The example given above contains three getter functions. These use the get keyword and take no arguments:

Notice that the public property isRevivable doesn’t have a corresponding private property – rather, it is an indicator of a state (lives > 0). Same holds for the isAlive property This separates the internal logic of the state from the logic of the model.

Historically, setters are used fairly seldom in Javascript (although getters are fairly common).

Static Methods

Static methods in Javascript provide information or perform some utility function on the class itself, rather than a class instance.

For instance, a common requirement for an instance is to get the name of its class. The following also hints at the relationship between a class and its instance. If you define a class as a constant, i.e.,

then ES6 will automatic create a static getter method called name, that can be invoked either on the class itself or on the constructor of the class’s instance:

the static getter name() will return an empty string. As the usage in the line above isa more advantageous when debugging applications (especially if you are using a console where the normal class form defines the class as a constant), it may make sense to declare the getter explicitly:

This kind of approach may also be useful for creating constants that all instance of the class will use. For example, there is an upper limit to the number of health points a given character can have (20 points in the example). You can use static getters to make this a constant that can then be adjusted as appropriate in the class definition, rather than making this an inline expression.

Again, it’s worth noting that within the class static methods are being called not on the this keyword, but on the class itself, e.g, GameChar2.MAX_HEALTH).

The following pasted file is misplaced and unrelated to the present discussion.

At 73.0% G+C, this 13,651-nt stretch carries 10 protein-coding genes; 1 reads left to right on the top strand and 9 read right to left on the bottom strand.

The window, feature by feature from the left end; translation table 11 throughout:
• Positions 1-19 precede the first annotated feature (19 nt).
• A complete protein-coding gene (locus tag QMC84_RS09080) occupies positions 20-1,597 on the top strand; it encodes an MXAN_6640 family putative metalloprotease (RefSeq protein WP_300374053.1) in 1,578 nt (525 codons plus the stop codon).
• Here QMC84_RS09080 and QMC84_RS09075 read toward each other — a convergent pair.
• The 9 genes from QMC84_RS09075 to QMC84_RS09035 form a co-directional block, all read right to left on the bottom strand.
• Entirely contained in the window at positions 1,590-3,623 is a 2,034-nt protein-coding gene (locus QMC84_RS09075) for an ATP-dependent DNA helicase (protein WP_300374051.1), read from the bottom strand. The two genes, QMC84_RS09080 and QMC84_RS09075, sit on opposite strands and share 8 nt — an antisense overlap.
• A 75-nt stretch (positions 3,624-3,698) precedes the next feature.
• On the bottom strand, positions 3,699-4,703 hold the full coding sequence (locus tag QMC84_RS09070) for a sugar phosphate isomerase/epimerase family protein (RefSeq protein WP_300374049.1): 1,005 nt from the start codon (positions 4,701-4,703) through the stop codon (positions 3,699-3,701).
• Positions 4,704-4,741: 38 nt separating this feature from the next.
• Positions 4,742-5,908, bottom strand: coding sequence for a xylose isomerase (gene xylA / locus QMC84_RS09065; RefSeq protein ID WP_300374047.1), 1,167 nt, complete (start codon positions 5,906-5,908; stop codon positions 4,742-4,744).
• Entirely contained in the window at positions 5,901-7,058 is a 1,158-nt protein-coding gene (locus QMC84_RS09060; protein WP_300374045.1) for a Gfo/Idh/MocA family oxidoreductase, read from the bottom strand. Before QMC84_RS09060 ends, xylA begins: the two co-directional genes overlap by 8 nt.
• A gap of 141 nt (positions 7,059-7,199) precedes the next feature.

In ES7, it’s likely that constants will be definable at the class level itself rather than using getters.

Inheritance

Way back in 1978, Bjarne Stroustrup, creator of the C++ language, outlined what he believed were the cornerstones of object oriented programming:

    • Encapsulation: Objects should hold their state internally, and the interface (the set of constructors, methods and properties) should serve to hide the internal workings of objects.
    • Inheritance: It should be possible to derive more complex interfaces from less complex ones through an explicit extension process, such that the child component inherits it’s interfaces from the parent then builds on them.
    • Polymorphism: If a child object inherits a method from a parent object, the child should be able to extend the method in question to more accurately reflect the child’s perspective.

Curiously enough, Javascript actually satisfies none of these conditions. It is possible to create extensions to functional classes, but to do so requires a fairly deep understanding of how prototypes works. Indeed, usually inheritance is simply not done, because it is easier to just instantiate a new object and copy it.

ES6 makes inheritance much easier to do in Javascript, easy enough that it will most likely make prototype inheritance a distant memory quickly.

Consider again the base GameCharacter class, with a template literal toString() method:

Suppose that you wanted to create two new classes, the first a warrior class who has a set of weapons, the second a mage class who has a set of spells. This can be accomplished as follows:

The extends keyword indicates the parent class in the inheritance chain, with both Warrior and Mage inheriting from the base GameCharacter class. Javascript, like Java, has learned to just say No to multiple inheritance, given that it adds a layer of complexity that is usually more trouble than it’s worth.